In August 2010, the New Jersey Supreme Court for the first time approved the use of a liability waiver contained in a contract of adhesion that waived the plaintiff’s ability to recover damages for the negligent acts of a fitness club. In a case of first impression, Gina Stelluti v. Casapenn Enterprises LLC (August 5, 2010), the court sent its strongest signal of approval for such exculpatory clauses.

Plaintiff and gym patron, Gina Stelluti, upon contracting with the defendant gym, signed a liability waiver stating that she assumed all risks of negligence on the part of the defendant, including injury from faulty equipment. Shortly after signing the waiver, she was injured during a gym spin class when the handlebars on her stationary bicycle dislodged, causing her to fall. She sued the gym, arguing that it was negligent in failing to properly maintain the bike and properly instruct her on its use. The trial court granted summary judgment (and the Appellate Division affirmed) based on the waiver Stelluti had executed.

In analyzing Stelluti’s appeal, the Supreme Court determined that, while the liability waiver was a contract of adhesion, there was not unequal bargaining power sufficient to make it procedurally unconscionable, because Stelluti could have chosen to exercise at another facility or on her own. Importantly, the court accepted the trial court’s finding that Stelluti had read and understood the waiver before she signed it. Then, the court analyzed whether enforcement of a liability waiver between a fitness center and its customers would violate public policy. The court noted that injuries are common at fitness centers, and that such gyms “perform a salutary purpose by offering activities and equipment so that patrons can enjoy challenging physical exercise.” The court concluded that while patrons cannot waive their rights to be compensated for gross or reckless negligence on the part of a fitness center, a liability waiver can protect a fitness center from mere negligence. The court was particularly concerned that “[a]ny requirement to so guarantee a patron’s safety from all risk in using equipment, which is understandably passed from patron to patron, could chill the establishment of health clubs.”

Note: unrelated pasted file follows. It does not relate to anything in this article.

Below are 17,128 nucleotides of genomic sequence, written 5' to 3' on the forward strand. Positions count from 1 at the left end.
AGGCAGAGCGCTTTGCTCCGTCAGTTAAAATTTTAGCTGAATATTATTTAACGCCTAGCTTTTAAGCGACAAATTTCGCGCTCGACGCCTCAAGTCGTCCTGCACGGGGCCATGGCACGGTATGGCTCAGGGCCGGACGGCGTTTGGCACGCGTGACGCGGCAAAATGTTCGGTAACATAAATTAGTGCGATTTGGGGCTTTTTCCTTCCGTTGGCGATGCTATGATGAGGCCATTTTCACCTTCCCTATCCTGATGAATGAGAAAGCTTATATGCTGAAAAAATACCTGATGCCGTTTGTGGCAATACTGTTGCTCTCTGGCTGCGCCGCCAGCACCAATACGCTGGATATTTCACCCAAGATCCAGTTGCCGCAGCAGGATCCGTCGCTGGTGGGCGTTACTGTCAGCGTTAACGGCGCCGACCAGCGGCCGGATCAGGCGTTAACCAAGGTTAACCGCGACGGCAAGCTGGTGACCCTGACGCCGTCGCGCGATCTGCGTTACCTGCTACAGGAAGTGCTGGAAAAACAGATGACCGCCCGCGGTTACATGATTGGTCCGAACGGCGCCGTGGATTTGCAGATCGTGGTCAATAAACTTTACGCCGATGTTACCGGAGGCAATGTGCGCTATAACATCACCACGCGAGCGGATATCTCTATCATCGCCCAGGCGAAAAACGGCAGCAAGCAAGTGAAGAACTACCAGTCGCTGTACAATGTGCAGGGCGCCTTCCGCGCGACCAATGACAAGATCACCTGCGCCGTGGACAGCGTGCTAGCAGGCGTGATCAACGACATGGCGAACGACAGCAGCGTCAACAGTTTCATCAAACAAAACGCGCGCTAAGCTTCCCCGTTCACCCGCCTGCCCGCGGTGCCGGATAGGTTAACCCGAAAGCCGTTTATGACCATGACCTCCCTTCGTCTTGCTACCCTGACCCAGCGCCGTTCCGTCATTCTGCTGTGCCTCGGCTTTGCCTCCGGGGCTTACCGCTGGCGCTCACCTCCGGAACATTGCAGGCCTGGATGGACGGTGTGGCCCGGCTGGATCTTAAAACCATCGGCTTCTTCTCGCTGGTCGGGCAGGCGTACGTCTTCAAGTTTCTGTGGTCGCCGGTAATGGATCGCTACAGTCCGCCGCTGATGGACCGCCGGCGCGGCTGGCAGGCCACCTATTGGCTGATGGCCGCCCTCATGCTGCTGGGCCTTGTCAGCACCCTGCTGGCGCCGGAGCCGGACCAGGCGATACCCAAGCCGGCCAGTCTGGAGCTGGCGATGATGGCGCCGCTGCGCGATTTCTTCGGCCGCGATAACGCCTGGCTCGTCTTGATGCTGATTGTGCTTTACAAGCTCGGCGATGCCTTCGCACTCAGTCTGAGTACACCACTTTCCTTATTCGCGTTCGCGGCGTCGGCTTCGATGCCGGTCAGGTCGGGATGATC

While this decision is generally favorable to exculpation clauses – indeed, Judge Albin’s dissent claimed that “[f]or the first time in its modern history, the Court upholds a contract of adhesion with an exculpatory clause that will allow a commercial, profit-making company to operate negligently” – some caution is in order. The decision in Stelluti is not broad enough for the enforcement of all liability waivers, only waivers of negligence in limited circumstances. Businesses looking to shield themselves from liability via a prospective waiver should (1) present the waiver (limited to negligence) to the customer in a separate, well-labeled document to better ensure that the customer reads and understands what he or she is signing, which will assist in rebutting an argument that the contract or waiver is one of adhesion that is unconscionable; (2) make sure that the activity to which the waiver is intended to apply is not an activity that has statutory or regulatory imposed duties and (3) only expect the waiver to be enforceable if the activity involved has a salutary impact on the public or is otherwise in the public’s general interest. Only then will a court consider enforcing a liability waiver under the “risk-sharing” approach endorsed by the Supreme Court in Stelluti. While Stelluti is not blanket approval of all liability waivers, a business dealing with the public and offering risky but beneficial services now has a valid argument that a properly crafted and presented waiver is enforceable under New Jersey law.